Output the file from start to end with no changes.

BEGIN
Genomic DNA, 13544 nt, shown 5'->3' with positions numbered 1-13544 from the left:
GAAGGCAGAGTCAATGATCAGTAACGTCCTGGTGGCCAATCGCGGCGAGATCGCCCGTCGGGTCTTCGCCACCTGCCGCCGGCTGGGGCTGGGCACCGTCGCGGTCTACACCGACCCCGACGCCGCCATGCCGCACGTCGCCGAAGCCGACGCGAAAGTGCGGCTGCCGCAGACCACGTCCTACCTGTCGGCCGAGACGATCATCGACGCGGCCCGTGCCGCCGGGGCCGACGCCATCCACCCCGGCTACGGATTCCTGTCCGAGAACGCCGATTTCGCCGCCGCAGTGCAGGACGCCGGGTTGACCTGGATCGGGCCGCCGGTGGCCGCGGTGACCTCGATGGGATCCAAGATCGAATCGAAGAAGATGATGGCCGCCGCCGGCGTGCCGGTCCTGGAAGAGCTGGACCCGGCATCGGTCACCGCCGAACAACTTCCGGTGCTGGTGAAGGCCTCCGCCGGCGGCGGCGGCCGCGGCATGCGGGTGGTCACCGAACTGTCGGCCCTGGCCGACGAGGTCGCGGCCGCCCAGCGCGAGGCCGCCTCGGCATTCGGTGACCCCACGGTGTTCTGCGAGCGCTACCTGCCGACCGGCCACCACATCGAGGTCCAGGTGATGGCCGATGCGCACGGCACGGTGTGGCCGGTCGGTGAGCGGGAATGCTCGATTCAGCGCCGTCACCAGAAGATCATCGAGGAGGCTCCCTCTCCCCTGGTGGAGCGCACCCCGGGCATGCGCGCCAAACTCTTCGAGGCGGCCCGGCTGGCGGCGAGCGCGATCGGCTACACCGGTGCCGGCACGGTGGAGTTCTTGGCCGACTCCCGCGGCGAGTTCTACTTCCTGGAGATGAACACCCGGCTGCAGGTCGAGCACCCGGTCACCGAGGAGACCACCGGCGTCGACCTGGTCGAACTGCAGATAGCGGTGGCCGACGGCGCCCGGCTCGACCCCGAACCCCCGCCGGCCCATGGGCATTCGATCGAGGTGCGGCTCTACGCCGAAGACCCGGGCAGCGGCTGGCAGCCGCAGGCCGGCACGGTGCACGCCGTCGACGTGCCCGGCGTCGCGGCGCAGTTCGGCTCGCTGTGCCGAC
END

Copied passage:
Genomic DNA, 13544 nt, shown 5'->3' with positions numbered 1-13544 from the left:
GAAGGCAGAGTCAATGATCAGTAACGTCCTGGTGGCCAATCGCGGCGAGATCGCCCGTCGGGTCTTCGCCACCTGCCGCCGGCTGGGGCTGGGCACCGTCGCGGTCTACACCGACCCCGACGCCGCCATGCCGCACGTCGCCGAAGCCGACGCGAAAGTGCGGCTGCCGCAGACCACGTCCTACCTGTCGGCCGAGACGATCATCGACGCGGCCCGTGCCGCCGGGGCCGACGCCATCCACCCCGGCTACGGATTCCTGTCCGAGAACGCCGATTTCGCCGCCGCAGTGCAGGACGCCGGGTTGACCTGGATCGGGCCGCCGGTGGCCGCGGTGACCTCGATGGGATCCAAGATCGAATCGAAGAAGATGATGGCCGCCGCCGGCGTGCCGGTCCTGGAAGAGCTGGACCCGGCATCGGTCACCGCCGAACAACTTCCGGTGCTGGTGAAGGCCTCCGCCGGCGGCGGCGGCCGCGGCATGCGGGTGGTCACCGAACTGTCGGCCCTGGCCGACGAGGTCGCGGCCGCCCAGCGCGAGGCCGCCTCGGCATTCGGTGACCCCACGGTGTTCTGCGAGCGCTACCTGCCGACCGGCCACCACATCGAGGTCCAGGTGATGGCCGATGCGCACGGCACGGTGTGGCCGGTCGGTGAGCGGGAATGCTCGATTCAGCGCCGTCACCAGAAGATCATCGAGGAGGCTCCCTCTCCCCTGGTGGAGCGCACCCCGGGCATGCGCGCCAAACTCTTCGAGGCGGCCCGGCTGGCGGCGAGCGCGATCGGCTACACCGGTGCCGGCACGGTGGAGTTCTTGGCCGACTCCCGCGGCGAGTTCTACTTCCTGGAGATGAACACCCGGCTGCAGGTCGAGCACCCGGTCACCGAGGAGACCACCGGCGTCGACCTGGTCGAACTGCAGATAGCGGTGGCCGACGGCGCCCGGCTCGACCCCGAACCCCCGCCGGCCCATGGGCATTCGATCGAGGTGCGGCTCTACGCCGAAGACCCGGGCAGCGGCTGGCAGCCGCAGGCCGGCACGGTGCACGCCGTCGACGTGCCCGGCGTCGCGGCGCAGTTCGGCTCGCTGTGCCGAC